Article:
Answer: The explanation for the Nazis’ implacable hatred of the Jew rests on their distorted world view which saw history as a racial struggle. They considered the Jews a race whose goal was world domination and who, therefore, were an obstruction and threat to Aryan dominance. They believed that all of history was a struggle between races, which should culminate in the triumph of the superior Aryan race. Therefore, they considered it their duty to eliminate the Jewish threat. Moreover, in their eyes, the Jews’ racial origin made them habitual criminals who could never be rehabilitated and were, therefore, hopelessly corrupt and inferior.
There is no doubt that other factors contributed toward Nazi hatred of the Jews and their distorted image of the Jewish people. These included the centuries-old tradition of Christian antisemitism which propagated a negative stereotype of the Jew as a Christ-killer, agent of the devil, and practitioner of witchcraft. Also significant was the political antisemitism of the latter half of the nineteenth and early part of the twentieth centuries, which singled out the Jew as a threat to the established order of society. These combined to point to the Jew as a target for persecution and ultimate destruction by the Nazis.17. What did people in Germany know about the persecution of Jews and other enemies of Nazism?
Answer: Many aspects of the Nazi persecution of Jews and other opponents were common knowledge in Germany. The Boycott of April 1, 1933 and the hundreds of subsequent laws including the 1935 Nuremberg Laws were fully publicized. Moreover, offenders were often publicly punished and shamed. The same holds true for subsequent anti-Jewish measures such as Kristallnacht (The Night of the Broken Glass), which was a public pogrom that was carried out in November 1938 in full view of the entire population and of the whole world. Even some information on the concentration camps was publicized, so a great deal of information was available to the German public that suggested that Jews and other prisoners were being treated harshly, even if the exact details were harder to obtain.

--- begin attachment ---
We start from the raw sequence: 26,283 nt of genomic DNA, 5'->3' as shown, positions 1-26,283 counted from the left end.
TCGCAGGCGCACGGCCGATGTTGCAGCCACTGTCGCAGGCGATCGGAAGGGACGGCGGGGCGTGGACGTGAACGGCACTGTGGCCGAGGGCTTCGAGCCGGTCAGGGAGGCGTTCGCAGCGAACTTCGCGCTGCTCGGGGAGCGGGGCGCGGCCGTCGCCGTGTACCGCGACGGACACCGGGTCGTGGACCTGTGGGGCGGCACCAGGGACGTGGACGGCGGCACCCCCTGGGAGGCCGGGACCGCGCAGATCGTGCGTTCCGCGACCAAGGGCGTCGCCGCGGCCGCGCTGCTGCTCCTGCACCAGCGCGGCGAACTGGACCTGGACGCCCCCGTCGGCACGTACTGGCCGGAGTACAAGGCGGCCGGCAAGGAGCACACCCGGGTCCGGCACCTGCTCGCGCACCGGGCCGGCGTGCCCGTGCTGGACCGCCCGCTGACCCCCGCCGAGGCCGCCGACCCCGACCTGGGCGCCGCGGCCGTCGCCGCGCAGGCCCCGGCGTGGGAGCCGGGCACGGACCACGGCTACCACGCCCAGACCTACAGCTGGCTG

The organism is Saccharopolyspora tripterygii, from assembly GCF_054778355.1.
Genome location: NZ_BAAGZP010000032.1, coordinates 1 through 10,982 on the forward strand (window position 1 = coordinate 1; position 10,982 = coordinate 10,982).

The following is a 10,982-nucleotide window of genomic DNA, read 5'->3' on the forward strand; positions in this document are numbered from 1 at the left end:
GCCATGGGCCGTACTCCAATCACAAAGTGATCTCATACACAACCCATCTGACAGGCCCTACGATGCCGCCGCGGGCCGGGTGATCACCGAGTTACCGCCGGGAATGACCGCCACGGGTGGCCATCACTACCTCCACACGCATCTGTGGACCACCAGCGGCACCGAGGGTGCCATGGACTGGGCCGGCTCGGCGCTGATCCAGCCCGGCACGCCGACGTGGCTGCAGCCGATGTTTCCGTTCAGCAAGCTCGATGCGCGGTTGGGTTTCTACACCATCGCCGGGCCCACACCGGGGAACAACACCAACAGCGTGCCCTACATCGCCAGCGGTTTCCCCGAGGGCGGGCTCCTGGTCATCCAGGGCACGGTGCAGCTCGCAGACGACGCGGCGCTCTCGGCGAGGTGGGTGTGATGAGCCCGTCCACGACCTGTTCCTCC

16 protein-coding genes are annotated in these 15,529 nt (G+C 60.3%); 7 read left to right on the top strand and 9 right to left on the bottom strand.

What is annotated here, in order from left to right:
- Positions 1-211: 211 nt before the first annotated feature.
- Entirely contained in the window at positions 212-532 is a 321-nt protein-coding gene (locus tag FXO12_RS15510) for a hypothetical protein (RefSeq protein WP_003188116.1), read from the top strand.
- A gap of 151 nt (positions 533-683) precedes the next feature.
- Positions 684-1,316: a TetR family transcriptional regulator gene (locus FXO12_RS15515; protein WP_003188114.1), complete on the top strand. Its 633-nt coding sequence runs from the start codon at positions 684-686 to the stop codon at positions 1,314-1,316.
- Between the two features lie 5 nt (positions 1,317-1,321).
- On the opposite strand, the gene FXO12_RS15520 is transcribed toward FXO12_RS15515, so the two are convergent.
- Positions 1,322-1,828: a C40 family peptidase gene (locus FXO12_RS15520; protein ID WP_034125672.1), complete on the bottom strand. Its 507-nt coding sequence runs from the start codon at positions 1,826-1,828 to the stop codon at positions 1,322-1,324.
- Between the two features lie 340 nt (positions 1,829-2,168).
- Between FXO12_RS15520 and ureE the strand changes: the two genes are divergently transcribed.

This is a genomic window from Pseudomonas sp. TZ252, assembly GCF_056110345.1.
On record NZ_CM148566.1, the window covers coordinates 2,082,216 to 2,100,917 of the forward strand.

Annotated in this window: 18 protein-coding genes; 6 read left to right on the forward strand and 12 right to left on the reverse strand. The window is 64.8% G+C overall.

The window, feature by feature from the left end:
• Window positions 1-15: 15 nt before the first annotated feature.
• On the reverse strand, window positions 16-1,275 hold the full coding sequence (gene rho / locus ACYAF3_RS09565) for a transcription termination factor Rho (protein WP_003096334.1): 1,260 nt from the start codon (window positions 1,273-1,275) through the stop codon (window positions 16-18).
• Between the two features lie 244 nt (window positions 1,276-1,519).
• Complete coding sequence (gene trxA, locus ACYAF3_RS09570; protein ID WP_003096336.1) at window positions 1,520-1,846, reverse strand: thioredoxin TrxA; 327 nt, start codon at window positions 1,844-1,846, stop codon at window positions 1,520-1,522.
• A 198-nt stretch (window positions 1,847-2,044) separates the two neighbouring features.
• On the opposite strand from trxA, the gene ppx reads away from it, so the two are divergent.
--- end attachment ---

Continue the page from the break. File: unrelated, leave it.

As for the implementation of the “Final Solution” and the murder of other undesirable elements, the situation was different. The Nazis attempted to keep these murders a secret and, therefore, took precautionary measures to ensure that they would not be publicized. Their efforts, however, were only partially successful. Thus, for example, public protests by various clergymen in August of 1941 led to the limitation and enhanced camouflage of their killing program to murder handicapped Aryans. These protests were obviously the result of the widespread dissemination of the knowledge the murders in special institutions in Germany and Austria.